I love dark romance and stories with captivity themes are among my favorites. So when I read the blurb for ‘The Bad Guy’, I was sure that it would be right up my alley. I wasn’t wrong. It was just the type of “reformed” bad guy story that I love.
When Sebastian Lindstrom sets eyes on the girlfriend of one of his company’s executives, he is determined to have her by any means necessary. A highly-functional psychopath, he doesn’t conform to the social constraints of polite society. He sets out to possess her. Stalking, kidnapping and manipulation are all on the table.
Camille Briarlane has the “perfect” boyfriend. He’s patient and doting. She knows that he wants to take their relationship to the next level. She only wishes that she felt half as passionate about him as she did for her teaching job. She’s not sure what is holding her back, but something is.
When Camille accepts a job over Christmas break as a researcher in the Amazon, she has no idea that she’s walking into a trap. Instead of being taken to the airport, she is taken prisoner. The sexy man that she once danced with at her boyfriend’s company’s party has stolen her. It is clear that he is unhinged and will go to any length to have her. She only hopes that she can get out alive.
I should be clear that this book is far different from most dark romances with a captivity theme. If you’re looking for a really dark story with whips, chains and an abusive anti-hero, you won’t find it here. It just wasn’t that type of story.
Yes, Sebastian kidnaps Camille. Yes, he holds her captive in his family’s countryside mansion. At times she even fears him.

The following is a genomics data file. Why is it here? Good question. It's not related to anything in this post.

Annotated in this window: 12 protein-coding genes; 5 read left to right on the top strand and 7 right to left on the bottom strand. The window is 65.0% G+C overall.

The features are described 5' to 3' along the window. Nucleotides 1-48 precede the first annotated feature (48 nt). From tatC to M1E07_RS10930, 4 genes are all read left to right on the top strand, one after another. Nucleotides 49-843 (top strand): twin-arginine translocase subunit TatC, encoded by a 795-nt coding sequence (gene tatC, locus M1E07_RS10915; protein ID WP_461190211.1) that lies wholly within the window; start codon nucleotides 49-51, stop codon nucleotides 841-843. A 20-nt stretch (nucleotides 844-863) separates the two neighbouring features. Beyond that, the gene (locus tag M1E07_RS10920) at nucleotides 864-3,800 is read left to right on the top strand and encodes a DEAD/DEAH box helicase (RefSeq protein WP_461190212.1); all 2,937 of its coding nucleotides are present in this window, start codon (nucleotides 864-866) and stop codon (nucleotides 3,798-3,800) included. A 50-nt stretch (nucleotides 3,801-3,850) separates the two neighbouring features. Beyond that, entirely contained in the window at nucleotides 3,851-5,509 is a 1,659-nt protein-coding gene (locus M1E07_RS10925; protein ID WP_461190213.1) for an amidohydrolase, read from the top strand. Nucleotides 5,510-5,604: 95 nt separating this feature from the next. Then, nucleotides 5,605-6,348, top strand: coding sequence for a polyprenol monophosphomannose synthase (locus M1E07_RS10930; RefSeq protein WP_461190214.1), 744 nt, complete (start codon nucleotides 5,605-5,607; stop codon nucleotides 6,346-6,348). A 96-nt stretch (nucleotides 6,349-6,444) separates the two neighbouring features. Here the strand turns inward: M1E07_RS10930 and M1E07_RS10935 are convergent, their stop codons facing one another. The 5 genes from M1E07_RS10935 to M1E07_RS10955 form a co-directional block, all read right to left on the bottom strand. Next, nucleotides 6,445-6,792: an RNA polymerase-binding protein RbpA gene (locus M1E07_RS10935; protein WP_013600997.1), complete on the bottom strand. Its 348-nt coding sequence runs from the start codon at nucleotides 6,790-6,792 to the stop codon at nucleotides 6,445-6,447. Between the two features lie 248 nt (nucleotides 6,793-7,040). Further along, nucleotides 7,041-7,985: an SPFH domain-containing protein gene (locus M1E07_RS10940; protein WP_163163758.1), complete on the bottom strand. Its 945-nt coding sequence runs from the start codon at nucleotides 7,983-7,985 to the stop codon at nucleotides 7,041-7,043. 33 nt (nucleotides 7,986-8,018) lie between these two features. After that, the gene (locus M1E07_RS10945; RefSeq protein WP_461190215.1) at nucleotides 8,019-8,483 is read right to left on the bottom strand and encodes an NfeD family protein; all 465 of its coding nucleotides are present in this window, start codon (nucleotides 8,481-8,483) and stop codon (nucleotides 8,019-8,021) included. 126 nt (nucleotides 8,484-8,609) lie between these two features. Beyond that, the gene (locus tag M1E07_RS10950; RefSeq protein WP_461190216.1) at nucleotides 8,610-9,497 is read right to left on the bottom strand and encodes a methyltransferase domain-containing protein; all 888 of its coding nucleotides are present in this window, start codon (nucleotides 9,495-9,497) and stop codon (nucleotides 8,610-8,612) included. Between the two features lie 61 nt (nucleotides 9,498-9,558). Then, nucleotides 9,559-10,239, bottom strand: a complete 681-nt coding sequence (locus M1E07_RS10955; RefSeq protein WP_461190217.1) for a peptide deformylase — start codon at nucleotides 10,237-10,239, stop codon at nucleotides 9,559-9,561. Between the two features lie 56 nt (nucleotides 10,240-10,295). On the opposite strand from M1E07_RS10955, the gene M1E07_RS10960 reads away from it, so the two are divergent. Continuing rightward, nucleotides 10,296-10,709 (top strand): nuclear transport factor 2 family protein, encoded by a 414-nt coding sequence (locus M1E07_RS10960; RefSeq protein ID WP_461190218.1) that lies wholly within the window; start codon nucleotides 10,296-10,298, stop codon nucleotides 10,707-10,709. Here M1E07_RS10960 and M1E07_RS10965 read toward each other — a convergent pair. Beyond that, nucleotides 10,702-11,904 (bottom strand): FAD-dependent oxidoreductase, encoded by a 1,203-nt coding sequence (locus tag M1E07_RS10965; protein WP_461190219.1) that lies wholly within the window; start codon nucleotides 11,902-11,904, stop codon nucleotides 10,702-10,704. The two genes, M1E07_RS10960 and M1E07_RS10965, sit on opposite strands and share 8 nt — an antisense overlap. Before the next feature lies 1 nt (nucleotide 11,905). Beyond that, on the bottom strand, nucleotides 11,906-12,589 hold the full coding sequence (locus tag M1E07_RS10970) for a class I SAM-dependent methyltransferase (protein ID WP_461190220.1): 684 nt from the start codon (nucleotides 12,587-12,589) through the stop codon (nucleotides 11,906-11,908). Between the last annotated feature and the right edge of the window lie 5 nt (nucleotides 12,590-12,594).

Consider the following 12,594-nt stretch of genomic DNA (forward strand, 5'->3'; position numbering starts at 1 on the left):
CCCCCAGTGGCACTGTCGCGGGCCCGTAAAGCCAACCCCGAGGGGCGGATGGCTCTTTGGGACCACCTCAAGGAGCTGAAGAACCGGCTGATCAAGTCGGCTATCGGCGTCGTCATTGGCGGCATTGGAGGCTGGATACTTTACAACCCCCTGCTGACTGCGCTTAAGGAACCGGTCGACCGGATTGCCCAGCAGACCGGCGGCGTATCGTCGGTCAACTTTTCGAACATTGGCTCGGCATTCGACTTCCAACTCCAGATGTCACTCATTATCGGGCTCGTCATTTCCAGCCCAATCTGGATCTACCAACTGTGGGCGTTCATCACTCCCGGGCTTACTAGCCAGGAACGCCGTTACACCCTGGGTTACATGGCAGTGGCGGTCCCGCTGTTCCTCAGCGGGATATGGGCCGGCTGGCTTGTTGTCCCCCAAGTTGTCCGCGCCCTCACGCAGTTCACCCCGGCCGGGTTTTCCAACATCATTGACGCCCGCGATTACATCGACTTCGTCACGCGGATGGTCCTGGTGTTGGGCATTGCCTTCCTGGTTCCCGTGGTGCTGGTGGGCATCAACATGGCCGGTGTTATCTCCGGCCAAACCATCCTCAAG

However, Sebastian has no intention of physically harming her. He comes off as determined to woo her and absolutely clueless about how to make that happen. He knows that Camille is the woman for him, even if he doesn’t understand “normal” emotions. He is sure that given enough time, she will come to realize that they are meant to be together also.
As messed up as the situation was, I couldn’t help but feel sorry for Sebastian. There was an underlying vulnerability and even innocence to him that is hard to pinpoint. He didn’t feel things in the same way as others, but Camille brought out his humanity.
Eventually, Sebastian has to face some hard truths. He realizes that he cannot make Camille love him. The harder he tries to force her hand, the more she will slip away. He begins to grow a conscience.
Likewise, Camille has to come to some realizations about her life. Her “perfect” boyfriend is not so perfect after all. Right or wrong, she has feelings for Sebastian that she needs to evaluate.
Overall, this ended up being a great book. It is a standalone and didn’t leave me with any unanswered questions. It was different than other captivity-themed romances, but that only made it stand out from the rest. If you want a taboo love story that toes the line without leaping into “dark” territory, this is a great choice.